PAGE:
by Andrew Lovett
Melville House, 353 pages
reviewed by Claire Rudy Foster
Why do we think that childhood is a golden, untouchable idyll? Childhood is horrible; even the happy, non-traumatic ones, stuffed with loving family, good food, summer vacations, and abundant laughter, weigh on us.
As we pass through the gates of maturity, moving towards our adult selves, we forget the burden of being a child. Proust, with his Sisyphean sentences, knew. Roddy Doyle knew it, wrote it into his perfect novel Paddy Clarke Ha Ha Ha. And Andrew Lovett knows it. His first novel, Everlasting Lane, captures the dreaminess of childhood, and the small details that make it nightmarish as well.
I had a particularly fine childhood, in case you wondered. My parents were kind and affectionate. There were picnics. Ice cream. I liked school, and was allowed to read whatever I wanted. In the summers, my sister and I went to stay with our grandparents. On the weekends, we listened to bluegrass music in the park, hiked in the woods, and rode our bikes around the nearby lake. I do not say that childhood is horrible because mine was. I say it, because childhood is a time of incredible tension between the awakening mind, and the restrictions of being a young person. Children are not allowed to make their own decisions, usually. They do not choose what they will do, how they will behave, when or what they will eat, or what they will study. All these things are decided for them, by the grownups who care about them. For better or worse, children are slowly tamed by their parents and teachers.
As Lovett’s narrator Peter becomes more aware of the world around him, these restrictions start to wear on him, bringing his latent memories to the surface. The adults in Everlasting Lane are mysterious to him – their motives are always clouded. Who knows what they want? Convinced that there is a mystery in the hidden room upstairs, ten-year-old Peter searches for links to his mother’s past. His world is brightly colored, beautifully described:
Ahead of me, Finches’ farm – the farmhouse itself and all the sheds and barns – rose into view, nestled in an orange burst of late afternoon. The farmyard was cluttered with wood, rusting metal, planks and tubes, bales of wire, random wheels, like the dismantled remains of some fancy machine. And the smell, the stink, as if some fairy-tale giant had been left slowly rotting to death in this empty barn, was so wet and heavy the still, warm air was smothered by it.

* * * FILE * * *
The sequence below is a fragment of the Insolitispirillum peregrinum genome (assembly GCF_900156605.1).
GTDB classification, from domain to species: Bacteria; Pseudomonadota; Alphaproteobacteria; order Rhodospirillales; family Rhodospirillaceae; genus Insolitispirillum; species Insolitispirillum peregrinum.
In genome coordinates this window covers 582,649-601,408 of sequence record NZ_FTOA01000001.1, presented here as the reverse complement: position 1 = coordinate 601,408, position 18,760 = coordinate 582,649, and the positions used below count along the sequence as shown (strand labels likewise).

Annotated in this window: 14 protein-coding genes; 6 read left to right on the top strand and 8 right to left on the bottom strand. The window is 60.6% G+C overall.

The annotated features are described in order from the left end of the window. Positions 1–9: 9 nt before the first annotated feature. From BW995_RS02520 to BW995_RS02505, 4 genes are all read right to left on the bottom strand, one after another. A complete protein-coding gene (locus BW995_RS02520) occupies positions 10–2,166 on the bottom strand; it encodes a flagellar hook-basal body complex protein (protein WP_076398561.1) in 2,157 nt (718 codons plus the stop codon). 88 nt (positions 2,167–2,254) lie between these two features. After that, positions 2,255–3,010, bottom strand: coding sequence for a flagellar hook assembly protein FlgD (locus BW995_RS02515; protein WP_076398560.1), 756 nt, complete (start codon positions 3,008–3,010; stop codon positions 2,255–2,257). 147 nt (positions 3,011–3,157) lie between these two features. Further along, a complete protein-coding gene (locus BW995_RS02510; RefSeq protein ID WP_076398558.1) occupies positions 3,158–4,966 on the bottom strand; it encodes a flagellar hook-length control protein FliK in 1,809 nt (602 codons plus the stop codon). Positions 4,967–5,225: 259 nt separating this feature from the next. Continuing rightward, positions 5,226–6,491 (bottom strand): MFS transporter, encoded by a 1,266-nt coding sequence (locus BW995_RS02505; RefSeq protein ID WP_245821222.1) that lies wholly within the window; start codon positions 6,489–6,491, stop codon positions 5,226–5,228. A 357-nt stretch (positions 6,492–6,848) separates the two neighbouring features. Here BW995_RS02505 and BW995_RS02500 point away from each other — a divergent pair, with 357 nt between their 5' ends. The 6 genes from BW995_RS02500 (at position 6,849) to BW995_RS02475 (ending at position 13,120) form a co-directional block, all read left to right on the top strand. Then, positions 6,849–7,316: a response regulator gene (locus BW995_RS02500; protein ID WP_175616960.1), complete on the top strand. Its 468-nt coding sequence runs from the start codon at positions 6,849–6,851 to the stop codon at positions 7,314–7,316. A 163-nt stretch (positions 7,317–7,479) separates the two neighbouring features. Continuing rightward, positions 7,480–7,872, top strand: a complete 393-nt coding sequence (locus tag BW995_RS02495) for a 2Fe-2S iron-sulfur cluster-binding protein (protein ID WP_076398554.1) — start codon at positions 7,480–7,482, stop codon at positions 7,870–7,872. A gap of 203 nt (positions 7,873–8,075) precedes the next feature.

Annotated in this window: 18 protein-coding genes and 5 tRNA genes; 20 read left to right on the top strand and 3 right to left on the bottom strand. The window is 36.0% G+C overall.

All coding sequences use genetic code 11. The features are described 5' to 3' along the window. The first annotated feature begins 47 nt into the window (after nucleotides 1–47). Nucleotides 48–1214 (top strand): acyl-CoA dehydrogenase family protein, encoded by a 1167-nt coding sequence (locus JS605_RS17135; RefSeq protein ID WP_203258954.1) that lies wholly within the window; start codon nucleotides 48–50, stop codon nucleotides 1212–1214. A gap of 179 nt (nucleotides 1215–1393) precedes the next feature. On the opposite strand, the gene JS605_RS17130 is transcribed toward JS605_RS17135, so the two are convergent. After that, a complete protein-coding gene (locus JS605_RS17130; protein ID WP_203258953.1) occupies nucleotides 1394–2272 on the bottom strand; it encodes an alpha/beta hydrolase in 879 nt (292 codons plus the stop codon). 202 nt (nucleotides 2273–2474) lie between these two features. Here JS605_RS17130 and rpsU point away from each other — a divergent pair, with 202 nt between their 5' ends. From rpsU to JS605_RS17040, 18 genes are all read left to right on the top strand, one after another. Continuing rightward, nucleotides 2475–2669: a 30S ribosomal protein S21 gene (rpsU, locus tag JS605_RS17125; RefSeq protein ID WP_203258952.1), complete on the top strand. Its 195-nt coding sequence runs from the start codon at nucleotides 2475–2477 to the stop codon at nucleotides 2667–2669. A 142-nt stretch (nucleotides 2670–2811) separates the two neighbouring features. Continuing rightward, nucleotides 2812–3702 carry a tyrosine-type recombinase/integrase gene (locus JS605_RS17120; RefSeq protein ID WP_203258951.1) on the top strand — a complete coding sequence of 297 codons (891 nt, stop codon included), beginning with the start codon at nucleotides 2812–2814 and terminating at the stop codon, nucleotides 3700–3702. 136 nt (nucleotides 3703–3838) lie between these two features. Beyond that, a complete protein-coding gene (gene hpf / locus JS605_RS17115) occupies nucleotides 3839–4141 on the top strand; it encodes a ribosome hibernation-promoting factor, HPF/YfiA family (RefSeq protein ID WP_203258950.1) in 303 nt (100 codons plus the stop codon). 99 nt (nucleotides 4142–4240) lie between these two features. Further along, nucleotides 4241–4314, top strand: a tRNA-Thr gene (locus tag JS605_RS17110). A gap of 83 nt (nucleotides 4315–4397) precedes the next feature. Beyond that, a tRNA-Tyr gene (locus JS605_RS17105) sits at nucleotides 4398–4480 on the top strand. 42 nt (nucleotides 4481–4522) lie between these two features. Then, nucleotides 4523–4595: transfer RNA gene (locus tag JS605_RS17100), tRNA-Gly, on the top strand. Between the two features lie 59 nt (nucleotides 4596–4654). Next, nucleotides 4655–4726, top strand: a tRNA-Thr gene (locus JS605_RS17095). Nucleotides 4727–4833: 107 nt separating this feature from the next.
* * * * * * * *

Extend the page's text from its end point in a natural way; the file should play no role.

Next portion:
However, as lovely as Peter’s world is, a shadow has come creeping. In the first few pages, his father dies and his mother removes Peter and herself from their place in London to a small village called Amberley. The new home on Everlasting Lane is new and familiar at the same time, and with the help of two neighbor children, Anna-Marie and Tommie, he follows a skimpy trail of clues that take him from his own backyard, to the village churchyard, to the locked bedroom in his own house.
Along the way, there are the usual “characters,” including a poet nicknamed the Scarecrow Man, and a barmy, cynical scientist named Mr. Merridew. These adults, as well as the slightly-too-precocious Anna-Marie (who swaps sophisticated views on God and existentialism with the headmistress) sap the natural ease of Everlasting Lane. Writing inside a child’s perspective in a book for adults, who may or may not remember their own childhoods, is difficult. For the most part, Lovett pulls it off, and for a first novel this is quite good.
The story is at its best when Lovett abandons all pretensions to artiness and goes full-throttle into Peter’s fantasyland. Killing Nazis, drifting between fairy worlds, and fantasizing about the years ahead, Peter is allowed to be a boy in those moments—not a trope or literary teaching tool, not an allegory for anything. “And maybe the worst thing we could do was solve a mystery,” Peter says, “because Alice was a mystery and a mystery was just another word for a secret and a secret was just another word for truth and when we solved it, when it wasn’t a mystery any more, all we’d have left was the truth. Or maybe nothing.”
At its core, Everlasting Lane is an ode to the last days of true child-ness and all their complications, frustrations, urges, and pains. There is beauty there, too, but as Lovett tells us—and he breaks it to us so gently—we only see that when our innocence is over.
Claire Rudy Foster lives in Portland, Oregon. She holds an MFA in Creative Writing. Her critically recognized short fiction has appeared in various respected journals and she has been honored by several small presses, including a nomination for the Pushcart Prize. She is currently at work on a novel.